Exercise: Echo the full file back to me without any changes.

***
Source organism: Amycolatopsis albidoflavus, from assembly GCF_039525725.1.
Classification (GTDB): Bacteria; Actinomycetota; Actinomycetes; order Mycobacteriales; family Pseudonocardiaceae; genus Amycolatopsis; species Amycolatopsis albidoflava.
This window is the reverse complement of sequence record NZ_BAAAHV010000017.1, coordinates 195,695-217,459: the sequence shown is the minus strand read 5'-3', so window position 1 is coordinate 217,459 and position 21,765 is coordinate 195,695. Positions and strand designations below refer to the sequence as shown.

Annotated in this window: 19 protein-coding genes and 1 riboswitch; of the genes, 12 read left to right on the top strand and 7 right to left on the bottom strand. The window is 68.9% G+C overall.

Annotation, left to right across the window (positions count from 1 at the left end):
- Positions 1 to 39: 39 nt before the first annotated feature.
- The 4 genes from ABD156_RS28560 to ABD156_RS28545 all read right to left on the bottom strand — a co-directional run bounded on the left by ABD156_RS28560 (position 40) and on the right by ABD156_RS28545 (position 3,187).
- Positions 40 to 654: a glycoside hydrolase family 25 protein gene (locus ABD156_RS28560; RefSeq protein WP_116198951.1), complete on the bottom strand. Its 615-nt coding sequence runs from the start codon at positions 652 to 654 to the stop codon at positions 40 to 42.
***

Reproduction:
Source organism: Amycolatopsis albidoflavus, from assembly GCF_039525725.1.
Classification (GTDB): Bacteria; Actinomycetota; Actinomycetes; order Mycobacteriales; family Pseudonocardiaceae; genus Amycolatopsis; species Amycolatopsis albidoflava.
This window is the reverse complement of sequence record NZ_BAAAHV010000017.1, coordinates 195,695-217,459: the sequence shown is the minus strand read 5'-3', so window position 1 is coordinate 217,459 and position 21,765 is coordinate 195,695. Positions and strand designations below refer to the sequence as shown.

Annotated in this window: 19 protein-coding genes and 1 riboswitch; of the genes, 12 read left to right on the top strand and 7 right to left on the bottom strand. The window is 68.9% G+C overall.

Annotation, left to right across the window (positions count from 1 at the left end):
- Positions 1 to 39: 39 nt before the first annotated feature.
- The 4 genes from ABD156_RS28560 to ABD156_RS28545 all read right to left on the bottom strand — a co-directional run bounded on the left by ABD156_RS28560 (position 40) and on the right by ABD156_RS28545 (position 3,187).
- Positions 40 to 654: a glycoside hydrolase family 25 protein gene (locus ABD156_RS28560; RefSeq protein WP_116198951.1), complete on the bottom strand. Its 615-nt coding sequence runs from the start codon at positions 652 to 654 to the stop codon at positions 40 to 42.